What sort of science did you do in elementary school? It was pretty basic stuff, right? Units covering the very basic bits of biology and chemistry and physics. Basic cell biology, weather, simple machines, stuff like that. Not much in the way of actual lab 'experiments'; they didn't trust us to work with beakers and balances until seventh grade, and such things as hot plates and acids were completely out of the question until high school.
Doing an actual controlled experiment - that's never been done before - with live animals, and getting published in a legitimate scientific journal? Utterly out of the question.
Yet, that's what exactly what 25 elementary school students between ages 8 and 10 did in Britain. (BBC News article)
The children designed the experiment, asked the question, hypothesized results, and wrote the majority of the paper. The only things done by the teacher and an assisting scientist, Beau Lotto, were to supply trained bees and to transcribe the student writings.
And they did indeed get results. Although they didn't refer to previous scientific literature - which would have been above their reading abilities - and they hadn't been trained in the use of statistical analysis, they were exploring a hole in scientific knowledge. They found that bumblebees "can use a combination of colour and spatial relationships in deciding which colour of flower to forage from."
They determined that it was possible to train bees to follow a logical pattern in determining where to seek found. In this case, they taught bees to go to the center of an opposing circular pattern of colors - i.e, to go to the blue center of a yellow flower, or the yellow center of a blue flower. This is different from normal circumstances, in which bees are attracted to flowers of a certain color.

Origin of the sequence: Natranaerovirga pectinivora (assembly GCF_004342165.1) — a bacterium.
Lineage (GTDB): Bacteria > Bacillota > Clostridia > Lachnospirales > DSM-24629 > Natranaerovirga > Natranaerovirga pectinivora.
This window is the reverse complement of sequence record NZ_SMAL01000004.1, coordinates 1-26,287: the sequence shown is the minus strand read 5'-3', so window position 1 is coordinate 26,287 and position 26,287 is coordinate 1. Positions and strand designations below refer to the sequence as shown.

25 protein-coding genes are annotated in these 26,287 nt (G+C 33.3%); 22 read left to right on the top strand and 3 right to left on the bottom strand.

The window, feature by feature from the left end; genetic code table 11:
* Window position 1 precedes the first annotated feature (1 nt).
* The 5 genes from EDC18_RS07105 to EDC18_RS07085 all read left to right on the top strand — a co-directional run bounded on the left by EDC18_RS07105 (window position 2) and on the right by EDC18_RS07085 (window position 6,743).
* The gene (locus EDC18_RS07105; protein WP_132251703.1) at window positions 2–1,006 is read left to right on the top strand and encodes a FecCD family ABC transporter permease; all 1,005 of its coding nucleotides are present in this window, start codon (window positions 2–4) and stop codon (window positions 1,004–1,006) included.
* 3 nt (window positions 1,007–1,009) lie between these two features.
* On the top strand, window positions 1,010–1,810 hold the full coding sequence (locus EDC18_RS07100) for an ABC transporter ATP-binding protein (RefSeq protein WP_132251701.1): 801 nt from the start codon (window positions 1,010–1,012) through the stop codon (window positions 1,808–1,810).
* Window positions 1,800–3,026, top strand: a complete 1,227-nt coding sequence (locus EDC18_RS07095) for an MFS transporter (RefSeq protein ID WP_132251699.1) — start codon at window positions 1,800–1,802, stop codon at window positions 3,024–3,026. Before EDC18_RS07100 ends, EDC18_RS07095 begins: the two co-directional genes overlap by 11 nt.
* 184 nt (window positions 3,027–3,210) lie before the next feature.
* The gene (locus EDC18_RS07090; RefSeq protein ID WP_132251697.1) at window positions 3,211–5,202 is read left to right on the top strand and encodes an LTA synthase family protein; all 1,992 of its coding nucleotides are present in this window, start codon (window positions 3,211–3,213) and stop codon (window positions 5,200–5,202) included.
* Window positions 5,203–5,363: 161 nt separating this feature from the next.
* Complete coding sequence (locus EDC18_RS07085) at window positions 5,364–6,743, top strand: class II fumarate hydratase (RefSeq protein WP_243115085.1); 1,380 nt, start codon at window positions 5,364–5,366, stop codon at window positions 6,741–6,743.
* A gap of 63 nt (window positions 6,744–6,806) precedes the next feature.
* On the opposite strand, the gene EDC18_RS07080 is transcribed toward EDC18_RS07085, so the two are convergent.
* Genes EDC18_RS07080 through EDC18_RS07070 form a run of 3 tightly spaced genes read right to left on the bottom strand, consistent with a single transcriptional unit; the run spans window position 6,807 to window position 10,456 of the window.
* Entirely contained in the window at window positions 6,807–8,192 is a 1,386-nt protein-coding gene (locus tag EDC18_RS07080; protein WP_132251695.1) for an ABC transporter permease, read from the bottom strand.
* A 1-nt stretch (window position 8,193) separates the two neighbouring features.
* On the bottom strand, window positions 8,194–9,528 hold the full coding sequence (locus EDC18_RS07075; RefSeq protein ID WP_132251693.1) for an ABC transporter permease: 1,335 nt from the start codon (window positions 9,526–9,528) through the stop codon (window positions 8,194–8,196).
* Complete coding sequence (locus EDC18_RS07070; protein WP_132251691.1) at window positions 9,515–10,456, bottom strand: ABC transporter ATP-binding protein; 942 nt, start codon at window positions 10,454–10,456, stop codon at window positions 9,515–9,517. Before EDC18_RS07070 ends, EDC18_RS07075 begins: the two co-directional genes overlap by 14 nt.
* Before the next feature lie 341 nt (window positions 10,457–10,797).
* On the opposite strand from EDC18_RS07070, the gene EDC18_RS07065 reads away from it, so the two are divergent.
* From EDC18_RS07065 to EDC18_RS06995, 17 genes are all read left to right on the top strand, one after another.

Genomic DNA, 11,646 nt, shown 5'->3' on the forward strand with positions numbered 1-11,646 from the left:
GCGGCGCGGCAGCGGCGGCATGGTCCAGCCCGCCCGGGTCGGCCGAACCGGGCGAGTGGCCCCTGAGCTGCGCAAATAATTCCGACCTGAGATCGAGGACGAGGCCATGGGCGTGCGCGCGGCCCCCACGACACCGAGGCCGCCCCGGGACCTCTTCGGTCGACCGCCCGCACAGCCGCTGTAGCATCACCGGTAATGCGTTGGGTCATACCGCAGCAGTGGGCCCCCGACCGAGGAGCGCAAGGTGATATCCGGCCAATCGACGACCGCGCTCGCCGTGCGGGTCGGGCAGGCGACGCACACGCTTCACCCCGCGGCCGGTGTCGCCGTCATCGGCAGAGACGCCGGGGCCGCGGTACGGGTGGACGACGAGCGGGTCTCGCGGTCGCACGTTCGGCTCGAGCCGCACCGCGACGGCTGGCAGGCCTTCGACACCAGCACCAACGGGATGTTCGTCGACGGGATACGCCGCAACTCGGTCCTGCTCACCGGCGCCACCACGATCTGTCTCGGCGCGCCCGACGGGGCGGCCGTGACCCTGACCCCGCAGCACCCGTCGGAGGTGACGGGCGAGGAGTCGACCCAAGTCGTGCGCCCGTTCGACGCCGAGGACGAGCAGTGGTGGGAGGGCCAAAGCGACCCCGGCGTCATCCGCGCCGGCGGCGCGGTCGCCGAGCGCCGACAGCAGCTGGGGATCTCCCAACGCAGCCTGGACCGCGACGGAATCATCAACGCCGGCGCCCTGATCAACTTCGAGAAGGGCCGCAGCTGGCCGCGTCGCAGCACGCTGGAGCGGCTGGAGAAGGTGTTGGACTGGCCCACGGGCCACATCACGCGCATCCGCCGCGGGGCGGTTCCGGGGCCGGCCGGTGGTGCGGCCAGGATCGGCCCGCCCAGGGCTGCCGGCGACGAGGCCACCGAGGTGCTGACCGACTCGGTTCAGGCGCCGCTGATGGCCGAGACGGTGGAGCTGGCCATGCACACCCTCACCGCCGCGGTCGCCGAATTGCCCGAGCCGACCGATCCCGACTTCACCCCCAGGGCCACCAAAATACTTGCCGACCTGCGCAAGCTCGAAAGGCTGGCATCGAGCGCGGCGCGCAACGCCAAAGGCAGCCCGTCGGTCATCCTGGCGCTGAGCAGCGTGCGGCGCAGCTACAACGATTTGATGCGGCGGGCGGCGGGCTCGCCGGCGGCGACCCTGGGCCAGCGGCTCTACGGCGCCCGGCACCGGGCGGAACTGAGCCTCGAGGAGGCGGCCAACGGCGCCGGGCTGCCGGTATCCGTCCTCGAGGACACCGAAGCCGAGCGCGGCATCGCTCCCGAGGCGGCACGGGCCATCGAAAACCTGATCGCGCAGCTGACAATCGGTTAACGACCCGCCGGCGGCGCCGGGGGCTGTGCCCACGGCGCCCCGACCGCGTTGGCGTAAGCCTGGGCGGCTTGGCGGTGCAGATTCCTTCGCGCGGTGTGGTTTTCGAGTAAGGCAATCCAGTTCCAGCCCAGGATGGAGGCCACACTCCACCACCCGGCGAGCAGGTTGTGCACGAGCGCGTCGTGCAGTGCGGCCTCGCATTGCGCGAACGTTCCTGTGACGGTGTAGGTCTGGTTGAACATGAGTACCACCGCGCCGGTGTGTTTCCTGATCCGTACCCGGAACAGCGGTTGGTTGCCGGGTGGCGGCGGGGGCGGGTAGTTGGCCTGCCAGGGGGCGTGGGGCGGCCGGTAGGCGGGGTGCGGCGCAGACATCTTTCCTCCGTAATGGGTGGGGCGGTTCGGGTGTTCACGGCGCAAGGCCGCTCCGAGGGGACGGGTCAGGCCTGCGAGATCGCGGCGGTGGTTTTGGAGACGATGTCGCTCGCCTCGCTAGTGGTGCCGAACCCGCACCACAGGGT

The full paper, published in Biology Letters, a publication of the prestigious Royal Society, can be read in full online here. If you've got half an hour to read and understand, it's an excellent read, and more accessible than many scientific papers.
The paper was peer-reviewed by several other scientists, who determined that despite the lack of references or statistical analyses, the paper was "cleverly and correctly designed and carried out with proper controls" and "[the students} hold their own among experiments carried out by highly trained specialists". High praise indeed.
Just as impressive as the results is the repercussions of the experiment. They were denied public funding for the experiment because it was believed that children could not run an experiment that would generate results, so the experiment was funded by Lotto's LottoLab group. But they did indeed get results; this should show us all that the importance of research is not by who runs it or their ages, but what we can learn from it.
The students, I imagine, have also been impacted. They have been taught that they can do real science at a young age, that there is littler than they cannot do. That alone is incredibly empowering, and I imagine that those 25 children will be largely ambitious and successful as adults. But they have also been taught that science is interesting, it is alive, that it is everwhere. That science is about asking questions and finding a way to test them. ("Ideas are tested by experiment") How many scientists and engineers will there be in that group of twenty-five, how many whose abilities for scientific thinking were unmasked by this?
After all, their "principal finding" had a second part, just as important as the first part: "We also discovered that science is cool and fun because you get to do stuff that no one has ever done before."
The Boston Projection
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